Gradient of a distance-time graph
We can describe how an object moves with time by drawing a distance-time graph. Distance goes on the vertical axis and time is plotted on the horizontal axis.
For the straight line shown, as each second ticks by the distance away from the starting point increases by the same amount. This means that the object is moving at a constant speed and that's what a straight line means on a distance-time graph. The steeper the line is, the faster the object is travelling. Steepness is measured by the gradient of the line, so the larger the gradient, the faster the object. A useful equation to remember that links speed, distance and time is:
Average speed = distance travelled / time taken
What about a line on this graph which is 'flat'? In this case, as time ticks along the horizontal axis, there is no increase in the distance from the starting point. The object has stopped - or in physics 'speak', the object is stationary.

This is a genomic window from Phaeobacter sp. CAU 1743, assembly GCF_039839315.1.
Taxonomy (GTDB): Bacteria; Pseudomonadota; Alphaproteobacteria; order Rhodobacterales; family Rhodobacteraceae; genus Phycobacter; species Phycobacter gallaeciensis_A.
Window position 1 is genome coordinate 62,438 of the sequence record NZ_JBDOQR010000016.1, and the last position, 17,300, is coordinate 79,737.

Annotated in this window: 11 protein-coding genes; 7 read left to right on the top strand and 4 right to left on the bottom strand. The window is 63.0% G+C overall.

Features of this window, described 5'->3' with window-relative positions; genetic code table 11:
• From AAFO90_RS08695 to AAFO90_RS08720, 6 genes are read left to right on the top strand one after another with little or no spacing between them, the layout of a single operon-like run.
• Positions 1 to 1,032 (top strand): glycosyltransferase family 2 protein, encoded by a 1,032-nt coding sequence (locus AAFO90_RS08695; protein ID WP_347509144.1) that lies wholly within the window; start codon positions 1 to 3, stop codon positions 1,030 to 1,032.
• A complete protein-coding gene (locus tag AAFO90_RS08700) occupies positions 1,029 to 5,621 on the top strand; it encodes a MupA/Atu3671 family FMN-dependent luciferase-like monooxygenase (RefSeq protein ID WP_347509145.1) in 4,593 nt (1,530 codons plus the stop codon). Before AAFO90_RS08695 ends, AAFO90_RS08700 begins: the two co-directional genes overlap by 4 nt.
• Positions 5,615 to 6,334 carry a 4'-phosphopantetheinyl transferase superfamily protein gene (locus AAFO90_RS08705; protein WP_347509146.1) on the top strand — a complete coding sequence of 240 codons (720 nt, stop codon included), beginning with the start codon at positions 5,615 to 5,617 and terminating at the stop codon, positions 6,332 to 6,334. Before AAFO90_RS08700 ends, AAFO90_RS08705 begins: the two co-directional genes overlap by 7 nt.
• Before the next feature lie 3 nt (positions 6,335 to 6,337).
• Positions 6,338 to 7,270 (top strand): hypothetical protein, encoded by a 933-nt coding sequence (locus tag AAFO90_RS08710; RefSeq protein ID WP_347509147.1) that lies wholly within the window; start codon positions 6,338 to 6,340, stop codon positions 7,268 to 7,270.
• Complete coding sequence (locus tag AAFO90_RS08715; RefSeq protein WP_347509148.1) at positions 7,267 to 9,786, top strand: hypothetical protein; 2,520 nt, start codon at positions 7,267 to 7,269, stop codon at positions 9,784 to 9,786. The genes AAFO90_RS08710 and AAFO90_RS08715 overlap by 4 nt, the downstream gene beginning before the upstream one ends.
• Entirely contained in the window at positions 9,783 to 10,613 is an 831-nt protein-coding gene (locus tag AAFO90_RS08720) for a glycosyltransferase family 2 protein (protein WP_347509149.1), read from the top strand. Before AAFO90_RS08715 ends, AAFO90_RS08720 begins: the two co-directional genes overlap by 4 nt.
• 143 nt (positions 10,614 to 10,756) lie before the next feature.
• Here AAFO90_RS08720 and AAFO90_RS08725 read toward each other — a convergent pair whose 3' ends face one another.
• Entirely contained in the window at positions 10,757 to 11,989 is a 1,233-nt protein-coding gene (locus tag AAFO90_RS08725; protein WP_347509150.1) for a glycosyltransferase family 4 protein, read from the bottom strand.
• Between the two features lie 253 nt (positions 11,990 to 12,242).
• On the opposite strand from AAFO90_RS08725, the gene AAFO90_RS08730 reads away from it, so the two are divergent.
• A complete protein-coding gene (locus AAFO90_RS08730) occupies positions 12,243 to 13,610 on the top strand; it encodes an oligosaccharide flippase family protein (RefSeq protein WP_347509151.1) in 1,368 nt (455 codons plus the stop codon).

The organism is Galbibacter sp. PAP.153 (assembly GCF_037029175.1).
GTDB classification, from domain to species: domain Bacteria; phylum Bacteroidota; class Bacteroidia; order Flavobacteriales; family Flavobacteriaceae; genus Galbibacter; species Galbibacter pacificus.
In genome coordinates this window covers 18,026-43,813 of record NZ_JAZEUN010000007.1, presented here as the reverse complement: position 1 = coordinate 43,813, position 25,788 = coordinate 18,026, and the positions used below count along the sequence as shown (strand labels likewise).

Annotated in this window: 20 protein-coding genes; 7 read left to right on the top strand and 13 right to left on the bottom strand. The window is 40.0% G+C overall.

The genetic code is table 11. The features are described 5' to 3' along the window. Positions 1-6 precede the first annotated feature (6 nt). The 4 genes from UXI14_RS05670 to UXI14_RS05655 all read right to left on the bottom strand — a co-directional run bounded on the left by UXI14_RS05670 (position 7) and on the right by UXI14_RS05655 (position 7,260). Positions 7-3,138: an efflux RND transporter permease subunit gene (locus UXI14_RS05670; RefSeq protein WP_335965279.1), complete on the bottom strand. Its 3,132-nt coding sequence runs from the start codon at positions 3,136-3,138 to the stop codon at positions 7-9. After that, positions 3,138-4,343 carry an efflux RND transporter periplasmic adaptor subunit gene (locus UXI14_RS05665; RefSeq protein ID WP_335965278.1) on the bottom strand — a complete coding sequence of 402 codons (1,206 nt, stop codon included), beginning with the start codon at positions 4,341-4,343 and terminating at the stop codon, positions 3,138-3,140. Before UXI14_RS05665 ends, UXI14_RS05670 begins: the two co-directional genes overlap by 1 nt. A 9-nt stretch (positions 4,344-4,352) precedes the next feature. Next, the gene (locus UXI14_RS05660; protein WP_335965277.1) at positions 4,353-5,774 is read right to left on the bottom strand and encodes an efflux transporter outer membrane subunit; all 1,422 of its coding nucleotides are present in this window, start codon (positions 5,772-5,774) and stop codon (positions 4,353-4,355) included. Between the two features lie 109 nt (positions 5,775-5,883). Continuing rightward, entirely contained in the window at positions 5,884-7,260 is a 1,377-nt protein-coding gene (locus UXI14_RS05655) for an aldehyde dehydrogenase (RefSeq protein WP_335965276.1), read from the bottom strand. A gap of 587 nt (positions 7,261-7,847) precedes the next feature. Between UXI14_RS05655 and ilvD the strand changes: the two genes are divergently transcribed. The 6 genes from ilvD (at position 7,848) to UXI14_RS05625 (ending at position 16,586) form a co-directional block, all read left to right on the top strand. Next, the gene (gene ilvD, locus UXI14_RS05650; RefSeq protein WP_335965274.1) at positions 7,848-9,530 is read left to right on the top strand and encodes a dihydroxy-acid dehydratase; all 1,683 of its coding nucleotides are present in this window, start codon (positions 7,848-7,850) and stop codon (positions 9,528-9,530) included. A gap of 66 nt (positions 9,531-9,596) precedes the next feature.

In GCSE Physics exam questions, it is really important that you talk about the motion of an object in 'physics language'. Yes, the object is moving, but how is it moving? An upwards straight line means that it is moving at a constant speed.
By the way - if the line is going downwards (a negative slope or gradient), then the object is still moving at a constant speed, but in the reverse direction (back to its starting point).
GCSE Physics keywords: Distance, Time, Speed, Gradient, Slope, Straight line, Constant Speed